INDIANAPOLIS, Ind. – A woman who said Jared Fogle wrote her from prison is talking to CBS4.
Brena Firkins said she had a very personal relationship with the ex-Subway pitchman years ago and felt sorry for him as he sits behind bars. That’s when she reached out.
A short one-page letter gives us a small glimpse into life behind bars for Fogle and what he said has been unfair treatment by the media and others.
“It’s been a very hard nine months from me,” Firkins read from a handwritten letter postmarked March 25th, from the Englewood federal correctional institution in Littleton, Colorado, where Jared Fogle is currently serving his prison sentence on child porn and child sex charges.
The envelope is marked with Fogle’s prison identification number, 12919-028.
Firkins says she first reached out to Fogle.
“I kind of felt bad for him, and I wrote him to see how he was doing. And he wrote me back and sent this letter that was kind of horrifying,” said Firkins.
She shared the letter with CBS4.
One part reads, “I made a couple of mistakes but nothing like the media reports have said. They are making me into some sort of monster which is absolutely not true.”
It goes on to say, “I’m currently appealing my prison sentence and am hoping for the best with it. Bottom line, my director of my foundation and friend did some bad stuff and tried to throw me under the bus with him.”
A federal judge sentenced Fogle in November to 15-and-a-half years behind bars, three years longer than what prosecutors asked for.
Fogle’s former foundation director and friend Russell Taylor was sentenced to 27 years in prison in December, pleading guilty to 12 counts of producing child pornography and a count of distributing child pornography.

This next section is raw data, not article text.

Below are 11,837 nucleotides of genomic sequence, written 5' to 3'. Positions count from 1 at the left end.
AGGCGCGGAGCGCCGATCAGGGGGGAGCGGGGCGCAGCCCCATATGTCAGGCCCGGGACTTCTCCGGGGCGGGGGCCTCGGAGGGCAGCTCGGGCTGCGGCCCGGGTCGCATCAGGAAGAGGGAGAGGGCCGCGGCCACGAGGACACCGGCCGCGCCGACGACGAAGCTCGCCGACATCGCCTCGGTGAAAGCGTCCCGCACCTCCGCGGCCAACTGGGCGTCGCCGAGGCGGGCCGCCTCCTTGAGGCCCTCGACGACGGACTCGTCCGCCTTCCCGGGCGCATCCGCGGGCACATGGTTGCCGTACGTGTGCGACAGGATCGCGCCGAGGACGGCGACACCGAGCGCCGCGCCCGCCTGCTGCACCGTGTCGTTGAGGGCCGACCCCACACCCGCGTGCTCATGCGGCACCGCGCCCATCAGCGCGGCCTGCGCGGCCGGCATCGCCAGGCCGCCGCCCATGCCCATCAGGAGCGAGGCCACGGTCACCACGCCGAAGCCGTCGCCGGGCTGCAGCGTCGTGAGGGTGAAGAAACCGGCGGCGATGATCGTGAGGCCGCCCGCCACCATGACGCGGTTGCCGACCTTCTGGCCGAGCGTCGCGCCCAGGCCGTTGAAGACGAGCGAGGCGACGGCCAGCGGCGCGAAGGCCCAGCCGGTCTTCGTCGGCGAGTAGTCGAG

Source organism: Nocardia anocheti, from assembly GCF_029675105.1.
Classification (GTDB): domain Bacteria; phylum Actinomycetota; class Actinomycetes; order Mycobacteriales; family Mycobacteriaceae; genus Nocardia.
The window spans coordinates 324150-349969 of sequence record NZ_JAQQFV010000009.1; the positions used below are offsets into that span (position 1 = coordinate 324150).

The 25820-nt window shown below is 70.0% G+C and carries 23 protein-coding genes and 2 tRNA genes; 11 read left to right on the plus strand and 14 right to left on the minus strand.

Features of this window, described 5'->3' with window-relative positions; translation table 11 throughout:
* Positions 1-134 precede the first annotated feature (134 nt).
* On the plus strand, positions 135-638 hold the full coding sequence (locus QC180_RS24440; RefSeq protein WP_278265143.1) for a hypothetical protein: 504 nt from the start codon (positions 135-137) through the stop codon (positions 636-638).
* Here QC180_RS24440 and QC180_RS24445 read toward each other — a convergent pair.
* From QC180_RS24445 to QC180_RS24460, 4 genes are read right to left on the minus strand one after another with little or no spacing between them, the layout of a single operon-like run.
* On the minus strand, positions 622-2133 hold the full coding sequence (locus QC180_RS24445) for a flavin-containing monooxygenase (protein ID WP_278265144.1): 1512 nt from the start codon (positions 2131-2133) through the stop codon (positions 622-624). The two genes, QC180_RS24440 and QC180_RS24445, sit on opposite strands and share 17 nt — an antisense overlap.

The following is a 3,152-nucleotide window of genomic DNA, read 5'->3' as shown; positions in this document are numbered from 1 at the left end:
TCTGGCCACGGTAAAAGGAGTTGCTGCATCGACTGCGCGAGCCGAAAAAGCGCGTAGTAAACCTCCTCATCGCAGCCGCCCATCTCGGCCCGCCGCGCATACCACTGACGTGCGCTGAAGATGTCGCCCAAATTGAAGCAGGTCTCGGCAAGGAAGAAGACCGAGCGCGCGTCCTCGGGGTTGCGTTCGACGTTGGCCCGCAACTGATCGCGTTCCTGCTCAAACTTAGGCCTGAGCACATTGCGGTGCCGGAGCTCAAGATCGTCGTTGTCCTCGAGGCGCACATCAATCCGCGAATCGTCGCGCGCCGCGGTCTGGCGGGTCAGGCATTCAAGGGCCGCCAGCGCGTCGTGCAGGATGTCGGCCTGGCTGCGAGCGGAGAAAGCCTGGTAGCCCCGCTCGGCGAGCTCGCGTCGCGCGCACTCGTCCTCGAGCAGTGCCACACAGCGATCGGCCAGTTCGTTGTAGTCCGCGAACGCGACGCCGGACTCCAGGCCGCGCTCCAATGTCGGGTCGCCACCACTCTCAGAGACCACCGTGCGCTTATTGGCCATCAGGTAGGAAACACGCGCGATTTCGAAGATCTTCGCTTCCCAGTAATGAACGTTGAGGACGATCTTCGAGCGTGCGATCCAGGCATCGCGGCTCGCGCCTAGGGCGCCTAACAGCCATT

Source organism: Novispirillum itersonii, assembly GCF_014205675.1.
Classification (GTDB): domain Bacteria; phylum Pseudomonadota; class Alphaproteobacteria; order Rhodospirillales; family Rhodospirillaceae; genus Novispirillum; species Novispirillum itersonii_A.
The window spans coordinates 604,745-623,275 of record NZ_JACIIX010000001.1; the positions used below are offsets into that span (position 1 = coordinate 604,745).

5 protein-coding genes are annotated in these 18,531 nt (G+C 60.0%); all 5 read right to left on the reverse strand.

Firkins said she met Fogle on a dating site around eight years ago and admits to having a sexual relationship for about a month before losing contact.
“We just had a good time,” she said, “He was, like, real generous. He took me shopping a lot. He paid for everything. He paid for my rent. He would give me gift cards.”
Fogle asks Firkins to send more pictures writing, “Are you dating anyone? I need you in my life big time. I’ve thought a lot about you over the years but had no way to contact you.”
Fogle got treatment before he was sentenced and attended Sex Addicts Anonymous meetings twice a week in Indianapolis. In fact, the Englewood prison where Jared is housed is one of a handful in the country that offers specialized sex offender treatment programs.
Indianapolis sex therapist Carol Juergensen Sheets said the letter shows Jared still has a long road to go.
“He hasn’t figured out what he needs to do to get healthy,” said Sheets, “From that letter, he’s minimizing, and sex addicts or people that have sexual compulsivity tend to minimize, justify, and defend themselves, and that’s what I see in the letter. He’s obviously a man who hasn’t had enough recovery yet to be 100 percent responsible for his behavior.”
Jared said he had access to email and encouraged Firkins to give him her email address. He asked her to write him back as soon as she got the letter. Firkins says she and Fogle exchanged emails, but now they are done talking.
“I didn’t want to hurt his feelings, so I didn’t say too much. He’s actually probably mad at me now because of this,” said Firkins.
Fogle’s attorney Ron Elberger said he had no comment about the letter.
Elberger maintains in federal filings the judge’s harsh sentence was unfair for a variety of reasons, including that Jared was sentenced “for fantasies.” Prosecutors in filings disagree, arguing in the cases of at least two underage girls, those fantasies did become reality.
Oral arguments for Fogle’s appeal are scheduled for next month in Chicago.